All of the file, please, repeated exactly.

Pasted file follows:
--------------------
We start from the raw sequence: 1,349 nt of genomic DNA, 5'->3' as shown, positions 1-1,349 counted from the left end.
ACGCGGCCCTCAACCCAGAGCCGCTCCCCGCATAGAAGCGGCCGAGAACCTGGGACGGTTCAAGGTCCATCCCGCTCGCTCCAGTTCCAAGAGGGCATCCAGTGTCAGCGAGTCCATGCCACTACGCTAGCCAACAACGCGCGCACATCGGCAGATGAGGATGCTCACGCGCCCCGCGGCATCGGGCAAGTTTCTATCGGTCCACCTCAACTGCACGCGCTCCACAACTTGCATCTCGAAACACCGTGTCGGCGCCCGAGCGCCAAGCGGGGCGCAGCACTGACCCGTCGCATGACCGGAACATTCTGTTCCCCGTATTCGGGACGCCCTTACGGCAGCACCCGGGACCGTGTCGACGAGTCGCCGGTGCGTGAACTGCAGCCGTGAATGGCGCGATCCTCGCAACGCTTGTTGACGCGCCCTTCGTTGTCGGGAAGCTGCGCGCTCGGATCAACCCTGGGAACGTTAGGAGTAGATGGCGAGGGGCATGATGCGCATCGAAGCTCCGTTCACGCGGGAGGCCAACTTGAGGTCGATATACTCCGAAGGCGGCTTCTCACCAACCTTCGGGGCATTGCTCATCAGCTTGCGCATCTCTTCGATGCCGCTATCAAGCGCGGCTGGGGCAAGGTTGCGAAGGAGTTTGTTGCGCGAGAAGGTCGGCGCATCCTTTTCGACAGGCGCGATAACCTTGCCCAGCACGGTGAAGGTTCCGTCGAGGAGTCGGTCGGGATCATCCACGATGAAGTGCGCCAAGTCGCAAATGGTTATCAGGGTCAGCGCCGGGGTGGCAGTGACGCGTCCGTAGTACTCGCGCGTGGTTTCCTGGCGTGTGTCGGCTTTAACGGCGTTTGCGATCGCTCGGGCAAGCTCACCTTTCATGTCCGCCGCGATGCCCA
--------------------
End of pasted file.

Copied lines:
We start from the raw sequence: 1,349 nt of genomic DNA, 5'->3' as shown, positions 1-1,349 counted from the left end.
ACGCGGCCCTCAACCCAGAGCCGCTCCCCGCATAGAAGCGGCCGAGAACCTGGGACGGTTCAAGGTCCATCCCGCTCGCTCCAGTTCCAAGAGGGCATCCAGTGTCAGCGAGTCCATGCCACTACGCTAGCCAACAACGCGCGCACATCGGCAGATGAGGATGCTCACGCGCCCCGCGGCATCGGGCAAGTTTCTATCGGTCCACCTCAACTGCACGCGCTCCACAACTTGCATCTCGAAACACCGTGTCGGCGCCCGAGCGCCAAGCGGGGCGCAGCACTGACCCGTCGCATGACCGGAACATTCTGTTCCCCGTATTCGGGACGCCCTTACGGCAGCACCCGGGACCGTGTCGACGAGTCGCCGGTGCGTGAACTGCAGCCGTGAATGGCGCGATCCTCGCAACGCTTGTTGACGCGCCCTTCGTTGTCGGGAAGCTGCGCGCTCGGATCAACCCTGGGAACGTTAGGAGTAGATGGCGAGGGGCATGATGCGCATCGAAGCTCCGTTCACGCGGGAGGCCAACTTGAGGTCGATATACTCCGAAGGCGGCTTCTCACCAACCTTCGGGGCATTGCTCATCAGCTTGCGCATCTCTTCGATGCCGCTATCAAGCGCGGCTGGGGCAAGGTTGCGAAGGAGTTTGTTGCGCGAGAAGGTCGGCGCATCCTTTTCGACAGGCGCGATAACCTTGCCCAGCACGGTGAAGGTTCCGTCGAGGAGTCGGTCGGGATCATCCACGATGAAGTGCGCCAAGTCGCAAATGGTTATCAGGGTCAGCGCCGGGGTGGCAGTGACGCGTCCGTAGTACTCGCGCGTGGTTTCCTGGCGTGTGTCGGCTTTAACGGCGTTTGCGATCGCTCGGGCAAGCTCACCTTTCATGTCCGCCGCGATGCCCA